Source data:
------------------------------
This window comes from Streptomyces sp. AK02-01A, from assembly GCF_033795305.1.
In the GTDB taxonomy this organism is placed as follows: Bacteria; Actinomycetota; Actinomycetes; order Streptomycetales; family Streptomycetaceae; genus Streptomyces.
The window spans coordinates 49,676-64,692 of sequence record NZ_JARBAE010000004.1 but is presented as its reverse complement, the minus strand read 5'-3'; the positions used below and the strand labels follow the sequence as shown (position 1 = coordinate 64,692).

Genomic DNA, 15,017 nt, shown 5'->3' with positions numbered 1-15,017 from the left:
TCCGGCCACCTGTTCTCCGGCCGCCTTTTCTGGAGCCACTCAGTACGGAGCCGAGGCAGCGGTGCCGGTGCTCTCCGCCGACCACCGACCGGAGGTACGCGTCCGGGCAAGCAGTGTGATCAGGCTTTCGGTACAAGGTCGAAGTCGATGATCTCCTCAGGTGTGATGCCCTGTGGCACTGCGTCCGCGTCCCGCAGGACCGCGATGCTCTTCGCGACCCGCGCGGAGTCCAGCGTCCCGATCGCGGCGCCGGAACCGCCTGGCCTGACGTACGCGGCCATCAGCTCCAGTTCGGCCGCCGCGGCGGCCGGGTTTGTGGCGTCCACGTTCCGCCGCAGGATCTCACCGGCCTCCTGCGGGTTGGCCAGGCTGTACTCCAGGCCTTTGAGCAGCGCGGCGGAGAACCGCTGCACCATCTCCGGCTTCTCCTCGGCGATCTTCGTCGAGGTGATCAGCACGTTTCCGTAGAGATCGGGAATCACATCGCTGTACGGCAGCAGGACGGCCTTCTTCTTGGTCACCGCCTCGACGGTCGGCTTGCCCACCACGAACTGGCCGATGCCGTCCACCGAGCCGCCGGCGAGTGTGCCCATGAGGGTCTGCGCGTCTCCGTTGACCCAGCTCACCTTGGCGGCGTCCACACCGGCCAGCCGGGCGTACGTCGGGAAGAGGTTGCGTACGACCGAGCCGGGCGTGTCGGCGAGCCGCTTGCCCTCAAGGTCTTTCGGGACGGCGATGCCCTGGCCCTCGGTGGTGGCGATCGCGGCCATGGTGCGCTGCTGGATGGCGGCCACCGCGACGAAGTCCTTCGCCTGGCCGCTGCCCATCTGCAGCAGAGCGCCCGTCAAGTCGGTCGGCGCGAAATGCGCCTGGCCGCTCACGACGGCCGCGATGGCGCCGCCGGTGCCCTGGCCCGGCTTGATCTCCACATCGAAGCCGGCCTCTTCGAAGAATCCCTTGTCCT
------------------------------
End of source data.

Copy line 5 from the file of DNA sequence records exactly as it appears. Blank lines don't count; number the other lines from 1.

TCCGGCCACCTGTTCTCCGGCCGCCTTTTCTGGAGCCACTCAGTACGGAGCCGAGGCAGCGGTGCCGGTGCTCTCCGCCGACCACCGACCGGAGGTACGCGTCCGGGCAAGCAGTGTGATCAGGCTTTCGGTACAAGGTCGAAGTCGATGATCTCCTCAGGTGTGATGCCCTGTGGCACTGCGTCCGCGTCCCGCAGGACCGCGATGCTCTTCGCGACCCGCGCGGAGTCCAGCGTCCCGATCGCGGCGCCGGAACCGCCTGGCCTGACGTACGCGGCCATCAGCTCCAGTTCGGCCGCCGCGGCGGCCGGGTTTGTGGCGTCCACGTTCCGCCGCAGGATCTCACCGGCCTCCTGCGGGTTGGCCAGGCTGTACTCCAGGCCTTTGAGCAGCGCGGCGGAGAACCGCTGCACCATCTCCGGCTTCTCCTCGGCGATCTTCGTCGAGGTGATCAGCACGTTTCCGTAGAGATCGGGAATCACATCGCTGTACGGCAGCAGGACGGCCTTCTTCTTGGTCACCGCCTCGACGGTCGGCTTGCCCACCACGAACTGGCCGATGCCGTCCACCGAGCCGCCGGCGAGTGTGCCCATGAGGGTCTGCGCGTCTCCGTTGACCCAGCTCACCTTGGCGGCGTCCACACCGGCCAGCCGGGCGTACGTCGGGAAGAGGTTGCGTACGACCGAGCCGGGCGTGTCGGCGAGCCGCTTGCCCTCAAGGTCTTTCGGGACGGCGATGCCCTGGCCCTCGGTGGTGGCGATCGCGGCCATGGTGCGCTGCTGGATGGCGGCCACCGCGACGAAGTCCTTCGCCTGGCCGCTGCCCATCTGCAGCAGAGCGCCCGTCAAGTCGGTCGGCGCGAAATGCGCCTGGCCGCTCACGACGGCCGCGATGGCGCCGCCGGTGCCCTGGCCCGGCTTGATCTCCACATCGAAGCCGGCCTCTTCGAAGAATCCCTTGTCCT